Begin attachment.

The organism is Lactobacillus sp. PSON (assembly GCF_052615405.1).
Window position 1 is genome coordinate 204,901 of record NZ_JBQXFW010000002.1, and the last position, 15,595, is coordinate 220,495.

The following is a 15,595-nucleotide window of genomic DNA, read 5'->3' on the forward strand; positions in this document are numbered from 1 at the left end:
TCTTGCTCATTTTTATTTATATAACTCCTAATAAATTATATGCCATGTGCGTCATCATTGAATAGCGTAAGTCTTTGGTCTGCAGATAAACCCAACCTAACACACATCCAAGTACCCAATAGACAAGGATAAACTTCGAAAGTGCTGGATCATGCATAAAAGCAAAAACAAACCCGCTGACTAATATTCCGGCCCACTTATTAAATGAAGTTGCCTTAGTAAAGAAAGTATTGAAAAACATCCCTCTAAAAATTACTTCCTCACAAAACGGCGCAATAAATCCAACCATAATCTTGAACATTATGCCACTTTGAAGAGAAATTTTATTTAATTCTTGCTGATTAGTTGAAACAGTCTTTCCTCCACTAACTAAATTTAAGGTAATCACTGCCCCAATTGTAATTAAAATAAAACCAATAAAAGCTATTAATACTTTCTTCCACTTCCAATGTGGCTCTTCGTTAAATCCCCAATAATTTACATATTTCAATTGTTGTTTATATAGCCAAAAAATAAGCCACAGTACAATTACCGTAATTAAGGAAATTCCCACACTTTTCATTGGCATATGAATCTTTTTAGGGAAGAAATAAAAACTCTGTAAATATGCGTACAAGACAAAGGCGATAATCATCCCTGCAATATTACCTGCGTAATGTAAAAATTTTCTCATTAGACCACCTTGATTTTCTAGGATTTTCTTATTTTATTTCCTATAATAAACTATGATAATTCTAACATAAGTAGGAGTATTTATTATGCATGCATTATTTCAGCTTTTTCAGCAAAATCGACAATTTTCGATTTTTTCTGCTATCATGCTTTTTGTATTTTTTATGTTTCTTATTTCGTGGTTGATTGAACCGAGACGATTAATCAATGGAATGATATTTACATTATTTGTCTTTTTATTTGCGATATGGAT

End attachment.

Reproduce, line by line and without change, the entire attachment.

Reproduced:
The organism is Lactobacillus sp. PSON (assembly GCF_052615405.1).
Window position 1 is genome coordinate 204,901 of record NZ_JBQXFW010000002.1, and the last position, 15,595, is coordinate 220,495.

The following is a 15,595-nucleotide window of genomic DNA, read 5'->3' on the forward strand; positions in this document are numbered from 1 at the left end:
TCTTGCTCATTTTTATTTATATAACTCCTAATAAATTATATGCCATGTGCGTCATCATTGAATAGCGTAAGTCTTTGGTCTGCAGATAAACCCAACCTAACACACATCCAAGTACCCAATAGACAAGGATAAACTTCGAAAGTGCTGGATCATGCATAAAAGCAAAAACAAACCCGCTGACTAATATTCCGGCCCACTTATTAAATGAAGTTGCCTTAGTAAAGAAAGTATTGAAAAACATCCCTCTAAAAATTACTTCCTCACAAAACGGCGCAATAAATCCAACCATAATCTTGAACATTATGCCACTTTGAAGAGAAATTTTATTTAATTCTTGCTGATTAGTTGAAACAGTCTTTCCTCCACTAACTAAATTTAAGGTAATCACTGCCCCAATTGTAATTAAAATAAAACCAATAAAAGCTATTAATACTTTCTTCCACTTCCAATGTGGCTCTTCGTTAAATCCCCAATAATTTACATATTTCAATTGTTGTTTATATAGCCAAAAAATAAGCCACAGTACAATTACCGTAATTAAGGAAATTCCCACACTTTTCATTGGCATATGAATCTTTTTAGGGAAGAAATAAAAACTCTGTAAATATGCGTACAAGACAAAGGCGATAATCATCCCTGCAATATTACCTGCGTAATGTAAAAATTTTCTCATTAGACCACCTTGATTTTCTAGGATTTTCTTATTTTATTTCCTATAATAAACTATGATAATTCTAACATAAGTAGGAGTATTTATTATGCATGCATTATTTCAGCTTTTTCAGCAAAATCGACAATTTTCGATTTTTTCTGCTATCATGCTTTTTGTATTTTTTATGTTTCTTATTTCGTGGTTGATTGAACCGAGACGATTAATCAATGGAATGATATTTACATTATTTGTCTTTTTATTTGCGATATGGAT